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Any mechanics travel?

Discussion in 'General Industry Questions' started by Mwinkle2, Mar 12, 2019.

  1. Mwinkle2

    Mwinkle2 New Member

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    Feb 27, 2015
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    Location:
    Toledo, Ohio
    I have been thinking about this for a while. I have been a field mechanic for a local contractor for 12 years. Im curious about mechanics that travel and fairly certain this is what I want to do. Any of you guys have any advise? Any companies to look for or stay away from? Benefits of having your own truck vs. company truck? Thanks guys.
     
  2. Bls repair

    Bls repair Senior Member

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    Occupation:
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    S E Pa
    About the only reasons I could see the need for a traveling is specially equipment that few people know how to fix or a manufacturer that needs mechanics to put their machines together on site.As far as a general mechanic cheaper to hire local or call dealer.
     
  3. John C.

    John C. Senior Member

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    Occupation:
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    It depends on what you mean by "travel". Dealer mechanics in the Northwest used to also cover Southeast Alaska which required flying up with a couple of boxes of tools and staying in logging or fishing camps and once in a while a motel. Local work for us back then out of a service truck is where I left on Monday morning and came home either late Friday night or Saturday afternoon. Dump the suitcase on the wife for the wash and on Sunday sleep all day. Get a phone call on Sunday night about where I was supposed to be on Monday morning and back at it. That will wear you out after a few years. Three and a half was all I wanted of that work.
    You could also go the union road where the hall sends you out on a project half way across the state and you end up staying there all week and then coming home either for weekends or sometimes once or twice a month. Actually it isn't cheaper to hire local or use the dealer west of the Mississippi. Lots of wrenches chose this route because of the pay and benefits.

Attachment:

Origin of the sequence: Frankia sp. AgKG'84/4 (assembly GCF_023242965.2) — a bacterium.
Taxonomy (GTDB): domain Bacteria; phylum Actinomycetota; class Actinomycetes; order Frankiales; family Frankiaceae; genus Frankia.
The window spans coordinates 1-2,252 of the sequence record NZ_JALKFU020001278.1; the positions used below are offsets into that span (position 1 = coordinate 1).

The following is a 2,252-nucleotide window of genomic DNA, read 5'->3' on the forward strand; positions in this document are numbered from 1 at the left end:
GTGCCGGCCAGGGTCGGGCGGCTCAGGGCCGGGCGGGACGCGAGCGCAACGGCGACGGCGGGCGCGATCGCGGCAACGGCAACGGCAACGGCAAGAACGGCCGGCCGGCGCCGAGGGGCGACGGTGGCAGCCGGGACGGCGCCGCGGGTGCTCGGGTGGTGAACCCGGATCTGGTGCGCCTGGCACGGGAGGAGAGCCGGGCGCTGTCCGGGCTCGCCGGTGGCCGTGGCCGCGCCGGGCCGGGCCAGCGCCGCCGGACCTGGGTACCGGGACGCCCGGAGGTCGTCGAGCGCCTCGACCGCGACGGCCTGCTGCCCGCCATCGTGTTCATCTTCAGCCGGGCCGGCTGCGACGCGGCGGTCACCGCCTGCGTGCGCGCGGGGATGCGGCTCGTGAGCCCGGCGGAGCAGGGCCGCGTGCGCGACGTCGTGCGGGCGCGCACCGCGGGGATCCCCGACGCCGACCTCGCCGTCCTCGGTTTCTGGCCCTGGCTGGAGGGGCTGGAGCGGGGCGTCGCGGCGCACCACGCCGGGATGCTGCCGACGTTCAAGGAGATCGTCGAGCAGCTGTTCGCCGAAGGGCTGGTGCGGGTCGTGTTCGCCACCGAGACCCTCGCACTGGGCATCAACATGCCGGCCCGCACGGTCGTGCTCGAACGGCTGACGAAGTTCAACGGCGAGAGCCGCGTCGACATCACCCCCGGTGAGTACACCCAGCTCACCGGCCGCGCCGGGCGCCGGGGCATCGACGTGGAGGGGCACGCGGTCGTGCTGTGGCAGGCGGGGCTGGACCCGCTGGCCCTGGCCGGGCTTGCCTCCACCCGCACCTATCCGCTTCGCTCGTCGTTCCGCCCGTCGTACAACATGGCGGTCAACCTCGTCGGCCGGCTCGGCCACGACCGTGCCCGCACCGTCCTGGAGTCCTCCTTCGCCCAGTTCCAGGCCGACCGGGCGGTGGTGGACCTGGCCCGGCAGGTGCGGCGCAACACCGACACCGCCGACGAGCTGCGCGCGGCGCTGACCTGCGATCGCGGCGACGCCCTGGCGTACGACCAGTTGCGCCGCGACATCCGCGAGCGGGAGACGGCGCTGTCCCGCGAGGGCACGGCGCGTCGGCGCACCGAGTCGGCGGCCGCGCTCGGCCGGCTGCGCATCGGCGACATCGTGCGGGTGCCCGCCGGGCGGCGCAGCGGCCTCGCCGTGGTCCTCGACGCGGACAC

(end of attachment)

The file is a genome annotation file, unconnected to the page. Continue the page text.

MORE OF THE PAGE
I wouldn't advise chasing work a long way away from your home base. There is too much paper work that has to get done and sometimes it's hard to get paid when the customer knows you aren't likely to show up on their job site to repossess parts that haven't been paid for. If you do go that way you better have a great book keeper that isn't afraid to get real testy on the phone with dead beats. But then again you end up with more overhead to try to cover in your base rate.
     
    donkey doctor, Mother Deuce and td25c like this.
  4. Mwinkle2

    Mwinkle2 New Member

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    Feb 27, 2015
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    I ment more along the lines of pipeline, oil field work ect.
     
  5. Wes J

    Wes J Senior Member

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    Location:
    Peoria, IL
    I sometimes work as a field service engineer for a large machine tool builder/rebuilder. I work as a contractor for them. They don't have any direct hire field service people. Anyway, it's all travel. Typically I say within a distance I can drive, which is about 500 miles. About 6 times a year I will fly to a job, usually in the US, but sometimes in Canada or Mexico. Some guys have been more exotic places. I know one guy spent a month in Romania. A few guys have been to China.

    Normally I get about 2 days notice. No service truck, just the tools I can pack in my truck or carry on an airplane. But, I'm typically working in a large factory that is pretty well equipped. Plus I can pack tools according to the job I expect to do.

    I've been doing it for 3 years now. It was pretty fun at first, and I still really enjoy the actual work. But, the travel part is a pain now that I have a kid and a house and my own shop. It makes thing hard for my wife while I am gone. She works full time as well.